On March 8, 1908, 15,000 working women garment workers marched on New York City’s Lower East Side to demand better hours and pay, an act that many point to as the birth of International Women’s Day (though that particular date was not set until 1913). In 1978, Sonoma County decided to expand International Women’s Day to Women’s History Week. The idea spread and, by 1987, Congress expanded the celebration to one month, declaring March Women’s History Month. This year the library and the YWCA are collaborating to celebrate Women’s History Month with the theme “Women Around the World." Each event highlights an integral part of woman-hood/life and worldwide perspectives.
I am particularly thrilled to host Shereen El Feki for the launch of her book “Sex and the Citadel" on Tuesday, March 12 at 7 pm.
I met Dr. El Feki after one of her TED talks. She was still working on the book, but I was so impressed by her person and her straightforward, even-tempered approach to her subject that I knew I wanted to keep an eye on her future works. As the former vice-chair of the UN’s Global Commission on HIV and the Law, it is not surprising that she can see that how we behave with each other in the most intimate ways has repercussions through all aspects of life. Her heritage, raised in Canada, half Egyptian/half Welsh, and now dividing her time between Cairo and London, allows her a very unique perspective on the issues that she discusses in her book.
Dr. El Feki will be joined by Regan Hofmann, an award-winning journalist, media expert and a published author who was formerly the editor-in-chief of POZ and poz.com. Hofmann is an internationally recognized authority on HIV/AIDS, and a consultant focused on strategy and communications designed to bring positive change for global health. Regan and Shereen will have an interview style discussion which will be followed by Q&A.
Another wonderful author, Ifa Bayeza, will be joining us on March 22. An award-winning playwright, producer and conceptual artist, Bayeza has received numerous honors for her latest work as a playwright. She will be speaking about the novel that she wrote with her sister Ntozake Shange, "Some Sing. Some Cry." "A rich mix of storytelling and African-American history, it follows seven generations of black women who, largely through music, are able to survive the violence of their national and personal histories even as they find themselves too battle-scarred to mother their children with real joy." (Glover, NYT)
That seven generations of African-American women used music as one way to carry them through is not surprising. Maya Angelou wrote in "I know why the Caged Bird Sings," "A bird doesn't sing because it has an answer, it sings because it has a song," and at another time she wrote, "Everything in the universe has a rhythm, everything dances." Music is an important part of life, human expression, and so, of course, womanhood. "Key of She" will bring music to our celebration of women on March 17 at 3pm. An a capella group that has opened for Ray Charles and played on the Jane Pauley show, listeners are certain to be entranced by their dulcet tones when they sing in our Community Room. (On a side note music is a great way to celebrate St. Patrick's day as well!)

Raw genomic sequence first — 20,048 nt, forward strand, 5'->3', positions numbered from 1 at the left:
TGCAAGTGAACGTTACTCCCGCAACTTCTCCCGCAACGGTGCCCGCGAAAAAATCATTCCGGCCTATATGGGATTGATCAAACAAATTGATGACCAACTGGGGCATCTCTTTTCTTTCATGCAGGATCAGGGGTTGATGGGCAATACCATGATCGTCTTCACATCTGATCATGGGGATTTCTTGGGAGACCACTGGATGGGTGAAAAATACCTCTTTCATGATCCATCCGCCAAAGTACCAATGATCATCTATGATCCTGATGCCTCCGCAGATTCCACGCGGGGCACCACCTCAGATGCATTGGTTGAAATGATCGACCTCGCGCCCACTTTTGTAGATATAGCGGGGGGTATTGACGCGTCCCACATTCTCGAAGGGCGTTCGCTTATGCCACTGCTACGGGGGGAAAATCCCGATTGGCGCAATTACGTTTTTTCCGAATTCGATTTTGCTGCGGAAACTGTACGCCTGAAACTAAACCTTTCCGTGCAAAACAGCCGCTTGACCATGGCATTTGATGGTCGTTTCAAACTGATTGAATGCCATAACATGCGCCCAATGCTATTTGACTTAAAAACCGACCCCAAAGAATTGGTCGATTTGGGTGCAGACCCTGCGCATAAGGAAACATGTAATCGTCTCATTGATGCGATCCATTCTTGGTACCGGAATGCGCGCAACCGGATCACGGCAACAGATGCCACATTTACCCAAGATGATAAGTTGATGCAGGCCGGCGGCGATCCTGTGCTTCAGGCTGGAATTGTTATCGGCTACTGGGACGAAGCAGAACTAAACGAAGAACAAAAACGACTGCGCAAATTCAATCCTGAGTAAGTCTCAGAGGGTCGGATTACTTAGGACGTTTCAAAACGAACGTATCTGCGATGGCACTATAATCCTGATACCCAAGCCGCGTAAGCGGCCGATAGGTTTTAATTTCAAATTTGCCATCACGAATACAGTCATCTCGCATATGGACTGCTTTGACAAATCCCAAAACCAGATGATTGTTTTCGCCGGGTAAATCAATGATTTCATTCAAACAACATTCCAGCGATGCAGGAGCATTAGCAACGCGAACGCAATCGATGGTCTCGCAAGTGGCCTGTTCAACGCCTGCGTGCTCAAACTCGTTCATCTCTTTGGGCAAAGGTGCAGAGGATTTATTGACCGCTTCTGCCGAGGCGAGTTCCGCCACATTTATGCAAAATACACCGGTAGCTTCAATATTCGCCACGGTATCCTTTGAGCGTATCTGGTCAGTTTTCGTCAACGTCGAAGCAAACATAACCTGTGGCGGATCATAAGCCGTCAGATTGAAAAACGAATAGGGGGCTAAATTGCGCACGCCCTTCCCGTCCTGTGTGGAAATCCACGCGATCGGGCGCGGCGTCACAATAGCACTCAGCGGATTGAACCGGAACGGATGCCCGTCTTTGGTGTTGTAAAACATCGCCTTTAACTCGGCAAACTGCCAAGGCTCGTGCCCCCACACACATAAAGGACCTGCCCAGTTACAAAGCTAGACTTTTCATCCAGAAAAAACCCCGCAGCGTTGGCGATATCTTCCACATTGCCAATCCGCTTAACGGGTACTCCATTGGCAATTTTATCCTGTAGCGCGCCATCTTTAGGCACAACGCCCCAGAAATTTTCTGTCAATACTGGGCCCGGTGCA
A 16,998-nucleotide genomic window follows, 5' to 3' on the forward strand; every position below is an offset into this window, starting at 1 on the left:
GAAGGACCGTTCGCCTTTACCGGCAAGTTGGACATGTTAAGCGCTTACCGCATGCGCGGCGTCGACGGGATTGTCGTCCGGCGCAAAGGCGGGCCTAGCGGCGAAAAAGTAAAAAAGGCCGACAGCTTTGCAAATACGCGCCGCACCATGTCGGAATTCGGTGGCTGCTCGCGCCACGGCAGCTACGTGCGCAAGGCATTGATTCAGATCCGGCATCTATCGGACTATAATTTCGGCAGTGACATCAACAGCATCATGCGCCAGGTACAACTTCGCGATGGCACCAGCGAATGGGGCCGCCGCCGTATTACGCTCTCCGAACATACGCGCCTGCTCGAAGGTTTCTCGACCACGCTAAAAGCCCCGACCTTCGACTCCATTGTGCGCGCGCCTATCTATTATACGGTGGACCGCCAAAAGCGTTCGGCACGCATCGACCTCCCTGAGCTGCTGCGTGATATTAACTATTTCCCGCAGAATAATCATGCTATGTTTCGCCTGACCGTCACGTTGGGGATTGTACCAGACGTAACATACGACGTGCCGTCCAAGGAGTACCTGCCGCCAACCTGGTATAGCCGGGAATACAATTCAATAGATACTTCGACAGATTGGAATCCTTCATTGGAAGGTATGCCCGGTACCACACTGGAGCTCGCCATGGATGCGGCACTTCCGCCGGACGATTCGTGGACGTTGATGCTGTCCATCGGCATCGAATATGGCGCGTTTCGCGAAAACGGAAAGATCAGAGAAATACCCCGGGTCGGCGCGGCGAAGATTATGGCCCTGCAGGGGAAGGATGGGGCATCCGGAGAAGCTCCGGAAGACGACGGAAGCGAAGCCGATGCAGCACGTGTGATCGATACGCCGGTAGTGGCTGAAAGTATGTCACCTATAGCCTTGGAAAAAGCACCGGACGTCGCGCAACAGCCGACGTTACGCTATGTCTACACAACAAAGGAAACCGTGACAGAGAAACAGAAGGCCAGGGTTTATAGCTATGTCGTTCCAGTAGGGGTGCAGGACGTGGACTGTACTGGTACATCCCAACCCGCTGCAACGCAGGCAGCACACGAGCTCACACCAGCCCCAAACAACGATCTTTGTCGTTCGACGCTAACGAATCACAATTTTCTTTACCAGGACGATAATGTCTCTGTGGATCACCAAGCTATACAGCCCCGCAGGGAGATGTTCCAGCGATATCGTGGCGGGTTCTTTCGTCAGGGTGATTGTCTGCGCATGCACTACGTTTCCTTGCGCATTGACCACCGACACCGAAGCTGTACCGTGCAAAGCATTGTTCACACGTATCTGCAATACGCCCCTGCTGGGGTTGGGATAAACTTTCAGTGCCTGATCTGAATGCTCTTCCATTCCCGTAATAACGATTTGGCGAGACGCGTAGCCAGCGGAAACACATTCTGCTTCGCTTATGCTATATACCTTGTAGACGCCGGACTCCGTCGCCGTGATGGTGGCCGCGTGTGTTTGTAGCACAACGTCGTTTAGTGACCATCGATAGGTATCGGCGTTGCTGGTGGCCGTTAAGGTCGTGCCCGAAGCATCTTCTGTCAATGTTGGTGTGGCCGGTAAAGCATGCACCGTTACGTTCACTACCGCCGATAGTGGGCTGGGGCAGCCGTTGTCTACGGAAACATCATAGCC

Our lunchtime lectures, Fridays at noon, are all taking place at the YWCA's Bramwell House. This week we continue our series with Professor Win Win Kyi presenting about Nobel Prize Winner Aung San Suu Kyi. Recognized worldwide for her steadfastedness, one of her most famous quotes is, "It is not power that corrupts, but fear. Fear of losing power corrupts those who wield it and fear of the scourge of power corrupts those who are subject to it."
Standing up for what is right is often not easy. In two of the films that we are showing, "Veronica Guerin" (March 18, 7 pm) and "Oranges and Sunshine" (March 29, 7 pm), we learn the stories of women who did what they felt was right, when it needed to be done because no one else was willing to help. Veronica Guerin, an Irish journalist who researched and 'went after' the major Irish drug lords and crime syndicates, paid the ultimate price for her efforts. The national discussions after her murder were interesting. While many lauded her determination and hard work, an equal (or perhaps more vocal) number spoke against her saying that as a mother she had no right to put herself in such danger. Are there lines we should draw? Do mother's have more responsibilities to their children than fathers? Let's discuss these ideas after the film.
Our final lecture at Bramwell House on Friday, March 22 at noon will be led by Professor Elsie McKee of Princeton Theological Seminary. She has done work with Femme Berceau de l’Abondance (FEBA). Their mission is "to empower women and girls in the Democratic Republic of the Congo in their fight against violence and poverty through education, counseling, medical and support services, and economic independence."
The full schedule of Women’s History Month events can be found here, I hope you can join us.
1. Glover, Kaimia L., NYT Book Review 21 September 2012 http://www.nytimes.com/2010/09/26/books/review/Glover-t.html?_r=0